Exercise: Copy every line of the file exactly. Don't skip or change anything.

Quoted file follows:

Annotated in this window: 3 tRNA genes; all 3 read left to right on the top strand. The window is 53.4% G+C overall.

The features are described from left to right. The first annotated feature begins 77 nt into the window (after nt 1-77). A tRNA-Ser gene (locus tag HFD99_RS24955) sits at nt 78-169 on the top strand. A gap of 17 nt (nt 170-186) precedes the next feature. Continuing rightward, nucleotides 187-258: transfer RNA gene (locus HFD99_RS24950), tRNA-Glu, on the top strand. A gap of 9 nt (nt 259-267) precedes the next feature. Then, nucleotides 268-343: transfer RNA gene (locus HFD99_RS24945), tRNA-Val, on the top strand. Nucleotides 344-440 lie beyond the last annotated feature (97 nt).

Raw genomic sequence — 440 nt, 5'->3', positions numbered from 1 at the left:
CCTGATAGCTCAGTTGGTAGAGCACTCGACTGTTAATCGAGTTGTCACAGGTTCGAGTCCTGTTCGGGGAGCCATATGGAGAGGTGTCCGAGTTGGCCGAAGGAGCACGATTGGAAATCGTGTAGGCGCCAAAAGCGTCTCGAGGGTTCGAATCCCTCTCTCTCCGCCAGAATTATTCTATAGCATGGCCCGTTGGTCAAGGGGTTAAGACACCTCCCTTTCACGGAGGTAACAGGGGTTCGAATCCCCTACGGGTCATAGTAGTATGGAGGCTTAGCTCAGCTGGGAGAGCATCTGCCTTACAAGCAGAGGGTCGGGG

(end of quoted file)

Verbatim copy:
Annotated in this window: 3 tRNA genes; all 3 read left to right on the top strand. The window is 53.4% G+C overall.

The features are described from left to right. The first annotated feature begins 77 nt into the window (after nt 1-77). A tRNA-Ser gene (locus tag HFD99_RS24955) sits at nt 78-169 on the top strand. A gap of 17 nt (nt 170-186) precedes the next feature. Continuing rightward, nucleotides 187-258: transfer RNA gene (locus HFD99_RS24950), tRNA-Glu, on the top strand. A gap of 9 nt (nt 259-267) precedes the next feature. Then, nucleotides 268-343: transfer RNA gene (locus HFD99_RS24945), tRNA-Val, on the top strand. Nucleotides 344-440 lie beyond the last annotated feature (97 nt).

Raw genomic sequence — 440 nt, 5'->3', positions numbered from 1 at the left:
CCTGATAGCTCAGTTGGTAGAGCACTCGACTGTTAATCGAGTTGTCACAGGTTCGAGTCCTGTTCGGGGAGCCATATGGAGAGGTGTCCGAGTTGGCCGAAGGAGCACGATTGGAAATCGTGTAGGCGCCAAAAGCGTCTCGAGGGTTCGAATCCCTCTCTCTCCGCCAGAATTATTCTATAGCATGGCCCGTTGGTCAAGGGGTTAAGACACCTCCCTTTCACGGAGGTAACAGGGGTTCGAATCCCCTACGGGTCATAGTAGTATGGAGGCTTAGCTCAGCTGGGAGAGCATCTGCCTTACAAGCAGAGGGTCGGGG